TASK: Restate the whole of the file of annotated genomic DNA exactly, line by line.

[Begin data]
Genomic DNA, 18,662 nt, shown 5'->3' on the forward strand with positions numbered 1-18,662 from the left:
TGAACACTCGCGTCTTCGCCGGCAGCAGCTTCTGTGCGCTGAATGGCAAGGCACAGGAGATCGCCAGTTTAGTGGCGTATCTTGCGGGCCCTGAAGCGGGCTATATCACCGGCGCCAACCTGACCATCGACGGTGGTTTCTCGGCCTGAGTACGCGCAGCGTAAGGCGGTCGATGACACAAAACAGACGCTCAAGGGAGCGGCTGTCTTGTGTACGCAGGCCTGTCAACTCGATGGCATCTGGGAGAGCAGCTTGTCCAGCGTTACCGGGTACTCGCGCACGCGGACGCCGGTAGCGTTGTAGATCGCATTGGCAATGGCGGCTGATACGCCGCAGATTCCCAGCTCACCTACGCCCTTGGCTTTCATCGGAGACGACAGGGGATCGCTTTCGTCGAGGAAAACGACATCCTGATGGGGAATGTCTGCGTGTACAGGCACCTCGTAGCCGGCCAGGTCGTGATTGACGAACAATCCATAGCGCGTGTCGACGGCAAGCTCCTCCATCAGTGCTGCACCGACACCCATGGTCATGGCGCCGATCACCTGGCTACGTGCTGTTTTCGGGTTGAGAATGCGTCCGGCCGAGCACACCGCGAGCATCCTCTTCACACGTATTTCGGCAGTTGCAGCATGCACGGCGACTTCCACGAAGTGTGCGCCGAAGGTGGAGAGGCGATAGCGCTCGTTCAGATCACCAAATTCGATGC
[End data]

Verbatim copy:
Genomic DNA, 18,662 nt, shown 5'->3' on the forward strand with positions numbered 1-18,662 from the left:
TGAACACTCGCGTCTTCGCCGGCAGCAGCTTCTGTGCGCTGAATGGCAAGGCACAGGAGATCGCCAGTTTAGTGGCGTATCTTGCGGGCCCTGAAGCGGGCTATATCACCGGCGCCAACCTGACCATCGACGGTGGTTTCTCGGCCTGAGTACGCGCAGCGTAAGGCGGTCGATGACACAAAACAGACGCTCAAGGGAGCGGCTGTCTTGTGTACGCAGGCCTGTCAACTCGATGGCATCTGGGAGAGCAGCTTGTCCAGCGTTACCGGGTACTCGCGCACGCGGACGCCGGTAGCGTTGTAGATCGCATTGGCAATGGCGGCTGATACGCCGCAGATTCCCAGCTCACCTACGCCCTTGGCTTTCATCGGAGACGACAGGGGATCGCTTTCGTCGAGGAAAACGACATCCTGATGGGGAATGTCTGCGTGTACAGGCACCTCGTAGCCGGCCAGGTCGTGATTGACGAACAATCCATAGCGCGTGTCGACGGCAAGCTCCTCCATCAGTGCTGCACCGACACCCATGGTCATGGCGCCGATCACCTGGCTACGTGCTGTTTTCGGGTTGAGAATGCGTCCGGCCGAGCACACCGCGAGCATCCTCTTCACACGTATTTCGGCAGTTGCAGCATGCACGGCGACTTCCACGAAGTGTGCGCCGAAGGTGGAGAGGCGATAGCGCTCGTTCAGATCACCAAATTCGATGC